Thursday, March 23, 2017

WSU's pioneers, science-student flameouts, & prepping for Spokane Bike Swap

Posted By on Thu, Mar 23, 2017 at 2:48 PM

click to enlarge Women work side by side with men in early WSC chemistry lab. - WSU NEWS
  • WSU news
  • Women work side by side with men in early WSC chemistry lab.

Pioneering Women

At a time when women were often not even accepted to colleges in the eastern United States, Washington State College (now WSU) welcomed them. After all, there weren’t that many people clamoring to go to college in the remote West.

A new exhibit at the school’s library in Pullman features some of the university's "women of distinction." Among them: Josephine Hopper Woods, the daughter of German immigrants who earned a degree in pharmacy in 1899, then shifted to chemistry, and went on to become the school's first woman to earn a graduate degree in 1908. Neva Martin Abelson graduated in 1934 with a degree in chemistry and went on to earn a medical degree from Johns Hopkins University, and in 1942, she and Dr. Louis K. Diamond developed the Rh factor test that’s used to screen all pregnant women to this day.

“Ambitions and Intellect: Pioneering Women at WSU,” runs through June in Manuscripts, Archives and Special Collections in the Terrell Library at WSU. Hours are 8:30 a.m.-4:30 p.m. Monday-Friday.

C’mon kids! Learn to fail!
It’s spring and that means area high school seniors are receiving acceptance letters (or that surely undeserved rejection) from colleges and universities. But are even highly successful high school kids prepared for the rigors of scientific study in college? "Many students who began science degrees with me switched to other majors the first time a project failed. One failure and they were gone," writes Sara Whitlock in an essay on StatNews.com. Whitlock says our national scientific endeavors will suffer if college students don't learn to deal with failure.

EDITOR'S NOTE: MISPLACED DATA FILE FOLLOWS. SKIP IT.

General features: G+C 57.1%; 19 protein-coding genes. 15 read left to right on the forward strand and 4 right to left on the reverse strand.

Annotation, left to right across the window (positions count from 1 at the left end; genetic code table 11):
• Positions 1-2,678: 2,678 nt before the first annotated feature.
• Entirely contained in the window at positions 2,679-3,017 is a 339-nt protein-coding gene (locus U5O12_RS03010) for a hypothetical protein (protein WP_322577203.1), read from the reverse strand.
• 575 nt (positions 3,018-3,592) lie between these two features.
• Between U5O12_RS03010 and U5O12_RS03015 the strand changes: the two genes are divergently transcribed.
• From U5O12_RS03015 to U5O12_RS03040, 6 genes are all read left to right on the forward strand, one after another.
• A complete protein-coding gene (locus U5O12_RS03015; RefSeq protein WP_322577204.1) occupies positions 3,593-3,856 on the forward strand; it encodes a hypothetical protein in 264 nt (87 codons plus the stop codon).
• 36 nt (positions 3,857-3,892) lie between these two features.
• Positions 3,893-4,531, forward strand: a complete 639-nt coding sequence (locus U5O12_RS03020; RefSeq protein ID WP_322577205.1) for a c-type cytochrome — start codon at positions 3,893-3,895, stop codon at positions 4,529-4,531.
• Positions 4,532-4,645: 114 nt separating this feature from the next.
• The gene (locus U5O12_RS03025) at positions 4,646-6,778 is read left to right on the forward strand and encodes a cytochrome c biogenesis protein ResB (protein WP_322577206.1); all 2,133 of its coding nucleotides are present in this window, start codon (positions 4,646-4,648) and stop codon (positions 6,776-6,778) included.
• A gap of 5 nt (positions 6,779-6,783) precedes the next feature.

Clean out the garage
Have a bike you no longer need? Donate it to the Spokane Bike Swap and Expo by April 7. Children’s bikes are especially needed. Or, for $5 you can also register to sell your no-longer-needed bike (an 8 percent consignment fee applies to sold bikes). But the Swap and Expo may be best for those in the market to buy. Organizers anticipate there will be more than 700 bikes to choose from. Last year’s event raised $36,000 for the Friends of the Centennial Trail. Find more about donating and selling bikes, as well as opportunities to volunteer at the event which occurs on April 8, at the Spokane Bike Swap website.
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